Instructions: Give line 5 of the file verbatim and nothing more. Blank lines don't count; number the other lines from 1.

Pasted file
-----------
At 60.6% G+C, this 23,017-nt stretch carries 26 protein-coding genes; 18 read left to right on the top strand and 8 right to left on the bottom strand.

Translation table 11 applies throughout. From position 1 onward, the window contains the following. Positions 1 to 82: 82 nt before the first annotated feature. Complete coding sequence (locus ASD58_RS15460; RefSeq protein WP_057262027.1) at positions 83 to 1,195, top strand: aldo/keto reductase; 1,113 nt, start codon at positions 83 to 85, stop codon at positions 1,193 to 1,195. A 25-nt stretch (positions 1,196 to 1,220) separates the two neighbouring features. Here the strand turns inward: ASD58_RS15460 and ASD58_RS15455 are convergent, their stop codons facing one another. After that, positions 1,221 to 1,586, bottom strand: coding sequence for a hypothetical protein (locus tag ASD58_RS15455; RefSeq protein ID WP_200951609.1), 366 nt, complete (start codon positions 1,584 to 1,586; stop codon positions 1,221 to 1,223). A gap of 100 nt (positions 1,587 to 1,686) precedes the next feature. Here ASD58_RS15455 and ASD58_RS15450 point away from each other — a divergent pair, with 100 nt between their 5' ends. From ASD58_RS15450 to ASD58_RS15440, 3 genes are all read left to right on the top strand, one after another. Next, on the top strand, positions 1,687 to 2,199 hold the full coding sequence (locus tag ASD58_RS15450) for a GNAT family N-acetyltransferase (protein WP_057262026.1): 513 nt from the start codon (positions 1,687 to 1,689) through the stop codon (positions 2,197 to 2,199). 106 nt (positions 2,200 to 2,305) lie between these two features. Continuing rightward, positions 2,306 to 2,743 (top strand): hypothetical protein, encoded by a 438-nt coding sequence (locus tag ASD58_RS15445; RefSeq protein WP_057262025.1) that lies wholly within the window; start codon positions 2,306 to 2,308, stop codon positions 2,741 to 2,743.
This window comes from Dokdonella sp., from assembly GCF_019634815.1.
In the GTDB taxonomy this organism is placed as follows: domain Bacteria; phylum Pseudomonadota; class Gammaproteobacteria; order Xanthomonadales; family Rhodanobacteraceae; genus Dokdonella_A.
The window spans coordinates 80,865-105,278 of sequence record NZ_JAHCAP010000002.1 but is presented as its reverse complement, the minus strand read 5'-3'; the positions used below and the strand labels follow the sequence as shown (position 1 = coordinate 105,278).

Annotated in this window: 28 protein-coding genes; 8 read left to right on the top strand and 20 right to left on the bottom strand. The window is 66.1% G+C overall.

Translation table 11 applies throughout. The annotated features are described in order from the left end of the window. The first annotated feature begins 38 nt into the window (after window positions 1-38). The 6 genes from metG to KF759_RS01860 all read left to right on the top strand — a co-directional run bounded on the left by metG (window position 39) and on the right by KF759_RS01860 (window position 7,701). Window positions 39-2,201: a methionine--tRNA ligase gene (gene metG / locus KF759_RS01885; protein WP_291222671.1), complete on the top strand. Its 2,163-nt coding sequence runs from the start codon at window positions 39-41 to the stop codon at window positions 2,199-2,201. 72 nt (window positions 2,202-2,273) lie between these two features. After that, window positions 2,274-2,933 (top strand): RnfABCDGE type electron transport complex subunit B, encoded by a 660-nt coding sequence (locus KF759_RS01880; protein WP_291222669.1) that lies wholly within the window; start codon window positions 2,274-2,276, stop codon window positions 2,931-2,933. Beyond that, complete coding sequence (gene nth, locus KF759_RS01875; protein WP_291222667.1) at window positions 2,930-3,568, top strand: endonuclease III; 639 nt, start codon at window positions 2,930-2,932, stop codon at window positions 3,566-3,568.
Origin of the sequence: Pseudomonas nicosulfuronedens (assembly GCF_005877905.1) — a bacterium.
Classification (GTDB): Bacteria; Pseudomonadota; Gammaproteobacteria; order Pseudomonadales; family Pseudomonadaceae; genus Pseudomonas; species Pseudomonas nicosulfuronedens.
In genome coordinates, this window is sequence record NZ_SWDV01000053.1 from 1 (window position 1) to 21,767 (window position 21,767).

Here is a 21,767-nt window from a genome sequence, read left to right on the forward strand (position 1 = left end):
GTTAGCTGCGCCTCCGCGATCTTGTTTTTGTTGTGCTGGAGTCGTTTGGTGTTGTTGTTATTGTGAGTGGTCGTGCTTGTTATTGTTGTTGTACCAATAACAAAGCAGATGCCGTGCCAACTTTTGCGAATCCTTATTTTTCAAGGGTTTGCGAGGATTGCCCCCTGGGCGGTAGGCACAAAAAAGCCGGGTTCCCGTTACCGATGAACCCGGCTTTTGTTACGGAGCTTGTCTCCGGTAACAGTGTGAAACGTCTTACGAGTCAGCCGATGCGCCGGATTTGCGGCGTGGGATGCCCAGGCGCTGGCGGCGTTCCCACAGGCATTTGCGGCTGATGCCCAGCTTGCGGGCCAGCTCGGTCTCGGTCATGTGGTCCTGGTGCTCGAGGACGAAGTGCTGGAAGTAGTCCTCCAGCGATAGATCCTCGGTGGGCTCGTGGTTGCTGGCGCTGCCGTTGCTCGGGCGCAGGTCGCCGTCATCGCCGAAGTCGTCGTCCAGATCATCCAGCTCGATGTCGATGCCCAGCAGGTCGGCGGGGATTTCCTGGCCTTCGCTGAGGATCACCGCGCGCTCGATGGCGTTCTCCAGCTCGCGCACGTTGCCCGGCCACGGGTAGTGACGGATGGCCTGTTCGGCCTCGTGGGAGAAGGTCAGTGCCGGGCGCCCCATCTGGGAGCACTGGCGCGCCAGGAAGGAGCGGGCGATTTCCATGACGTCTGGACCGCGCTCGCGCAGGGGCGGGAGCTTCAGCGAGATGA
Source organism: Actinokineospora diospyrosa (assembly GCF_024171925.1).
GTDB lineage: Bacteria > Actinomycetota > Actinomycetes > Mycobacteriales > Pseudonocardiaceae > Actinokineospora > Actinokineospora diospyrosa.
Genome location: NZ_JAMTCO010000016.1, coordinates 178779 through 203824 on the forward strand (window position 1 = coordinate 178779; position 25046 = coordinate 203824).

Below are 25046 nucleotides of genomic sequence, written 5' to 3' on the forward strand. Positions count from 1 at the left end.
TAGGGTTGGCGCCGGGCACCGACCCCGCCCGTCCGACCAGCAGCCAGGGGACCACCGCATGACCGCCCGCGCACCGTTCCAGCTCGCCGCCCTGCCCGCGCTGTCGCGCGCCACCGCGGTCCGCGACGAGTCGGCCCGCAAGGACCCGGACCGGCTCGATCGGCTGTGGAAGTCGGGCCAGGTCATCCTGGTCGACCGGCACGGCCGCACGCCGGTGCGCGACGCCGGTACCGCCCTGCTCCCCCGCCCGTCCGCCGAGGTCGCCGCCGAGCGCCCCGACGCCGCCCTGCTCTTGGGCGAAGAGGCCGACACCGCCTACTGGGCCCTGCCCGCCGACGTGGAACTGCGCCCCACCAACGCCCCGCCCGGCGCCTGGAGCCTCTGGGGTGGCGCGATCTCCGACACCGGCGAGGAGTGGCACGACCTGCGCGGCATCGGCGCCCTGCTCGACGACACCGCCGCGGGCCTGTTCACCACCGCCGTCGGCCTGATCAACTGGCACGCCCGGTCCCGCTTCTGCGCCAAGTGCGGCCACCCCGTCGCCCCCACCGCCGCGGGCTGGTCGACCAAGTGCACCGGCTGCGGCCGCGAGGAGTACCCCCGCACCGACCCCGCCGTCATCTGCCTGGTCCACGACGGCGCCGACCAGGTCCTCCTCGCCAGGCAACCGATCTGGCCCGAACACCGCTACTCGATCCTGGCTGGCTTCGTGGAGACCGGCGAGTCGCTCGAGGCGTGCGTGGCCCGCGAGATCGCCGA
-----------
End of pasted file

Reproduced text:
The window spans coordinates 80,865-105,278 of sequence record NZ_JAHCAP010000002.1 but is presented as its reverse complement, the minus strand read 5'-3'; the positions used below and the strand labels follow the sequence as shown (position 1 = coordinate 105,278).